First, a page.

Many years ago, I spent almost every weekend shopping in the King’s Road area of Chelsea and, according to a good friend, little has changed. Every street seems to have been home to a noted artist or writer at some time or other. It’s also an area rich in historic parks and gardens.
In 1834 the famous historian Thomas Carlyle described London’s Chelsea neighborhood as “a singular heterogeneous kind of spot, very dirty and confused in some places, quite beautiful in others, abounding in antiquities and traces of great men”.
Apart from the fact that the Chelsea of today is probably now less “dirty and confused”, Carlyle could well have been writing about the Chelsea of today.
In Medieval times, Chelsea was a mere cluster of buildings on a gravel bank among the marshes next to the Thames, but in the 16th century a number of notable people recognized the benefits of its location. It was upstream from the cities of Westminster and London and, of course, there was the river Thames nearby for transport, so houses were built. In Tudor timesReginald Bray, the architect of St George’s Chapel, Windsor, lived there, as did Sir Thomas More who built a house about 200 yards west of Chelsea Old Church.
In the late 17th century Charles II founded the Royal Hospital and gave Chelsea its famous Chelsea Pensioners.
The 18th century saw Chelsea become a destination for daytrippers. The Ranelagh Pleasure Gardens, the remains of which still survive in the grounds of the Royal Hospital, attracted throngs of visitors.
During the mid-18th century, the royal family were such frequent visitors that one Horace Walpole noted that “you couldn’t walk there without treading on a Prince of Wales or a Duke of Cumberland”.
“It was in the 19th century that Turner, John Martin, Whistler, Rossetti, John Singer Sergeant, Carlyle and Oscar Wilde, lived and worked in Chelsea, giving the area its artistic and literary reputation.
Twentieth century residents have included sculptor Sir Jacob Epstein (Ecce Homo), artist Augustus John, John Betjeman, Bob Geldoff and Mick Jagger.
In addition to strolling down the King’s Road, here’s a list of historical landmarks suggested by the BBC to visit
The fictional home of James Bond, this elegant but rather short avenue was laid out in the 1690s as part of a proposed carriageway linking the Royal Hospital with Kensington Palace. It got no further than the King’s Road which, as the name suggests, was originally a private road reserved for royalty. Until 1830 you needed a special token to use it.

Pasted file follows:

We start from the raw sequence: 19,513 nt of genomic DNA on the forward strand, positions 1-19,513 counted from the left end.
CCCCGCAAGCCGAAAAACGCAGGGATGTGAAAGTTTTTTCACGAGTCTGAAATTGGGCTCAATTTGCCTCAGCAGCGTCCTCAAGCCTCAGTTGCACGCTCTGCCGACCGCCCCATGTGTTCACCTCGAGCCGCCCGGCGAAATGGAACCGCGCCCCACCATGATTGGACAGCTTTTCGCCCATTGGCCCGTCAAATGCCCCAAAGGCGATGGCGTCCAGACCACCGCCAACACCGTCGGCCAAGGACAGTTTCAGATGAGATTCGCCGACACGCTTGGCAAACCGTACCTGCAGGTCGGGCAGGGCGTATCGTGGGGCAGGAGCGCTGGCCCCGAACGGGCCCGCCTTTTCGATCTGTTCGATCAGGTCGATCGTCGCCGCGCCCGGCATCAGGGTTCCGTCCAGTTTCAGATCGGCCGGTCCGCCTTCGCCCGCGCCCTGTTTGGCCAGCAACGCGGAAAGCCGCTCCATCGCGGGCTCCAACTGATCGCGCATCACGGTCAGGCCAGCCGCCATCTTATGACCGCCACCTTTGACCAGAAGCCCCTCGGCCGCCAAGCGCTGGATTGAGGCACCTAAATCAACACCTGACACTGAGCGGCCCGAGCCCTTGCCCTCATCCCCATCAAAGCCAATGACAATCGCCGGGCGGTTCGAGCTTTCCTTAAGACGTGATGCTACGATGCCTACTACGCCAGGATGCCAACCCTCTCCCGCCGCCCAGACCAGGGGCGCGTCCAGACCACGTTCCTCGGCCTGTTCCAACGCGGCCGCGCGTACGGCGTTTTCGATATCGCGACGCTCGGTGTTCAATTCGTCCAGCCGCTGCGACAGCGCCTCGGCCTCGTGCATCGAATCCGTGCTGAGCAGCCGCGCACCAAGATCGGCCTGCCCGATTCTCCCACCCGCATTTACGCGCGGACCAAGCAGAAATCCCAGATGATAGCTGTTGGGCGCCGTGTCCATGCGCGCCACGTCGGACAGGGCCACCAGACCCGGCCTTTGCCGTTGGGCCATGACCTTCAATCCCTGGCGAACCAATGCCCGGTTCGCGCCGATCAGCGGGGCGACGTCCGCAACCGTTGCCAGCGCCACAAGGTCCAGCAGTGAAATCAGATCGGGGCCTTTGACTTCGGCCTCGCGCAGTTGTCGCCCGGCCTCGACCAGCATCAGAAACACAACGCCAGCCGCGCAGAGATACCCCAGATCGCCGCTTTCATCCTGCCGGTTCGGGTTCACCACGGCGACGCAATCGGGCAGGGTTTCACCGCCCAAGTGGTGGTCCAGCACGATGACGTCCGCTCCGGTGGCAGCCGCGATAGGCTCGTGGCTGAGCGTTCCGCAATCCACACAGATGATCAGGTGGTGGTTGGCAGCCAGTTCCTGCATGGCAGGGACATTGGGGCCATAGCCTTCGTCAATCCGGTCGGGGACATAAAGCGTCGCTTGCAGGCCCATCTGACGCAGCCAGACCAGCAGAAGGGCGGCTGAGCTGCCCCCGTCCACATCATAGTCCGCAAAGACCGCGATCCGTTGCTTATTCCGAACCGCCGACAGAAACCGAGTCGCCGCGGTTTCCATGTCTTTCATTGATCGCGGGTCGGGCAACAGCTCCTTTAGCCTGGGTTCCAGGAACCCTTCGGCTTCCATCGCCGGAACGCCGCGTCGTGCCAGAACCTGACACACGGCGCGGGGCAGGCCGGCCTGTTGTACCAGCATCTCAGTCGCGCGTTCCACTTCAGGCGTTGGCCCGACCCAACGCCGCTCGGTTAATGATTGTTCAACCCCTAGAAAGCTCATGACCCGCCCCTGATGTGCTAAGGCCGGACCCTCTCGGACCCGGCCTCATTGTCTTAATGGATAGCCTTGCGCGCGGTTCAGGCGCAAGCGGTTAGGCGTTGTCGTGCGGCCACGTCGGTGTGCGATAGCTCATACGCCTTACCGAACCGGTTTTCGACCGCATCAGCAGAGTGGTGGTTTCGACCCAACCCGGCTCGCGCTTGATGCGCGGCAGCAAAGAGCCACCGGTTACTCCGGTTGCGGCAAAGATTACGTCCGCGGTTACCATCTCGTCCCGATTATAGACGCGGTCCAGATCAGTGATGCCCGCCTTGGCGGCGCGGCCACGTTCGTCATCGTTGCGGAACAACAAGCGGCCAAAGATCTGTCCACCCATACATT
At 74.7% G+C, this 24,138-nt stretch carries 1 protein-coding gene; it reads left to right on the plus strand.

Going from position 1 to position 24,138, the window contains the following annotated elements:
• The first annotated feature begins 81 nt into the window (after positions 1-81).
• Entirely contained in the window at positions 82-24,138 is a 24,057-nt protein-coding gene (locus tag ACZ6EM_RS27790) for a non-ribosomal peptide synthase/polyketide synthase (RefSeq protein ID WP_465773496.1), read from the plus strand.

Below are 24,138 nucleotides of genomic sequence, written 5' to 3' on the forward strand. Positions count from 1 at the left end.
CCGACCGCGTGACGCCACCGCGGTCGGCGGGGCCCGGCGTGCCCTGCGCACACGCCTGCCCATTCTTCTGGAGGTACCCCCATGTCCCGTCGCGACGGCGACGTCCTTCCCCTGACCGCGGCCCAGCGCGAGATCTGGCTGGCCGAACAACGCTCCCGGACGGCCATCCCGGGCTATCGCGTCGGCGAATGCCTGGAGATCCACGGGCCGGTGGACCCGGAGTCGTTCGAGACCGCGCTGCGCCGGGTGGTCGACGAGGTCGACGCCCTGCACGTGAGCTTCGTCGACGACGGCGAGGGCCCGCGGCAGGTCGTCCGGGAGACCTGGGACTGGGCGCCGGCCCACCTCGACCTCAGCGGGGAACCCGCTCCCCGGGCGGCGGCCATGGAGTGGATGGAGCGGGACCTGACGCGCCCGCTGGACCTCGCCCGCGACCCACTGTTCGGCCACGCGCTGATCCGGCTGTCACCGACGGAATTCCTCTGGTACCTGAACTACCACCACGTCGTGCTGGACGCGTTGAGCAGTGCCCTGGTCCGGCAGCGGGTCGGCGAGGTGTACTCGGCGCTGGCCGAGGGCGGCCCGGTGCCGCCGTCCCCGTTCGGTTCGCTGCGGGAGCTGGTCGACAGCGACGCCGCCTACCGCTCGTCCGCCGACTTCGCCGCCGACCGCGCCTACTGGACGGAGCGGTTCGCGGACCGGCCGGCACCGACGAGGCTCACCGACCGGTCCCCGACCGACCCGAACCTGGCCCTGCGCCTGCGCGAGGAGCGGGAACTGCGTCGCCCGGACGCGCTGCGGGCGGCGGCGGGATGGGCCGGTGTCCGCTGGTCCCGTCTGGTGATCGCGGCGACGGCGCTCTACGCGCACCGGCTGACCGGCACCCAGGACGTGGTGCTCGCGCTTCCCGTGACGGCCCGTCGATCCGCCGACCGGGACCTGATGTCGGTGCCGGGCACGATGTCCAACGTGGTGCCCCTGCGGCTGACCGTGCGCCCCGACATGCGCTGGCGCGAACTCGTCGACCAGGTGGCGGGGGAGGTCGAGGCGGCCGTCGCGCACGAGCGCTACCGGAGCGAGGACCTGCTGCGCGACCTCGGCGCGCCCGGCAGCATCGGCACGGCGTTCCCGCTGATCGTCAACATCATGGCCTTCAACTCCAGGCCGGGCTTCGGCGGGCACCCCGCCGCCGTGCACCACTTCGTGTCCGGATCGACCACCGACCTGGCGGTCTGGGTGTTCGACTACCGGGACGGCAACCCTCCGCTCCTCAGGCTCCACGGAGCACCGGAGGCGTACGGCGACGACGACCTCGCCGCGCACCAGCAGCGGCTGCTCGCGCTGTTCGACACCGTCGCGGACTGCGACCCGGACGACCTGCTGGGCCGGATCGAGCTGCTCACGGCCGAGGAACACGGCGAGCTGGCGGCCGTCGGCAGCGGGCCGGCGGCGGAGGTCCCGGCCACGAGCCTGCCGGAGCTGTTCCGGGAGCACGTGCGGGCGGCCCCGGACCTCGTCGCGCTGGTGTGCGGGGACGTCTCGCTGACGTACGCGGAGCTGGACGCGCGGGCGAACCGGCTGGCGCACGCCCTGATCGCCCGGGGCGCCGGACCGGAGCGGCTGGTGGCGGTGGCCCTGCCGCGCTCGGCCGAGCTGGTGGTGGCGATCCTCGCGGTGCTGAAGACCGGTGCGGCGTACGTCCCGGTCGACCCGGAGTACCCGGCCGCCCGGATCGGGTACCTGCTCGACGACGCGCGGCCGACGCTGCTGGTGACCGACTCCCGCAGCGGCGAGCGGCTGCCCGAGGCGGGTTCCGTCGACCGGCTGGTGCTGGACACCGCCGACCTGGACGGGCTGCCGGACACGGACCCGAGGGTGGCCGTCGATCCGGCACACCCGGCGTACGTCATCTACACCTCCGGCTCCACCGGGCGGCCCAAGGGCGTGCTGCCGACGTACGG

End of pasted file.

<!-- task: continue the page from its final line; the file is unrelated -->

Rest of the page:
The Royal Hospital
The home of the famous scarlet coated Chelsea Pensioners, the Royal Hospital was founded in 1682 by Charles II “as a place of refuge and shelter for such land soldiers as are or shall be old, lame or infirm in the service of the Crown”. It’s a role it still performs as home to over 300 pensioners. The oldest part of the hospital – the brick buildings around Grinling Gibbons’ statue of the founder – were designed by Christopher Wren. There’s a museum and the courts are normally open to visitors before and after lunch.
Opened in 1873, The Royal Albert Suspension Bridge, to use its full name, has always been rather frail and wobbly. Notices on its old tool booths instruct troops to “break step” while crossing it, and it is currently closed to vehicles while repairs are carried out. In1950s Sir John Betjeman led a successful campaign against its demolition, describing it as “one of the beauties of the London River”. It was given its largely pink colour schee in 1992 in a bid to make it more visible to shipping, and is illuminated at 5.
Sloane Square tube station and the adjacent Royal Court Theatre were originally built in the late 19th century. In 1940 they were severely damaged in a World War II air raid that killed 79 passengers on a train in the station. Both were rebuilt in the 1950s but the station’s glass roof was never replaced. The theatre has a tradition of staging new plays by new writers; John Osborne’s Look Back in Anger premiered here in May 1956. On the other side of the square, the glass-fronted modern movement facade of the Peter Jones department store was built in the mid-1930s to designs by William Crabtree.
Chelsea Old Church
An air raid in April 1941 ensured that most of Chelsea Old Church is in fact new. The bombs left the church in ruins, to be rebuilt after the war. However the chapel commissioned by Sir Thomas More as a place of private prayer survived the bombing. Henry VIII is reputed to have married Jane Seymour here in advance of the state ceremony.
The National Army Museum
Don’t be put off by the brutal late Sixties exterior – admission is free and the extensive displays are both innovative and engaging. The museum tells the story of Britain’s armies and soldiers from Agincourt to Afghanistan and combines hands-on displays with some truly iconic objects: a huge 19th‑century model of the battle of Waterloo; the order that launched the Charge of the Light Brigade; a 1918 signboard from Hellfire Corner outside Ypres and numerous Victoria Crosses.
Carlyle’s House, 24 Cheyne Row
The great Scottish historian Thomas Carlyle and his wife, Jane, moved into this Queen Anne house in 1834. After Jane’s death in 1866 Carlyle continued to live here and died in its drawing room in 1881. Carlyle could not abide noise (especially from the cockerels in the next-door garden) and worked in a specially-soundproofed study. Now owned by the National Trust, the house is very much as it was when the Carlyles’ lived here.
Chelsea Physic Garden
The physic garden was established in 1673 by the Worshipful Society of Apothecaries to train apprentices how to identify plants. After Oxford University’s botanic garden, it is Britain’s oldest. Near the statue of Dr Hans Sloane, who leased the site to the Apothecaries in perpetuity for a nominal rent, is the oldest man-made rock garden in Europe. The rocks include pieces of carved stone that were once part of the Tower of London.”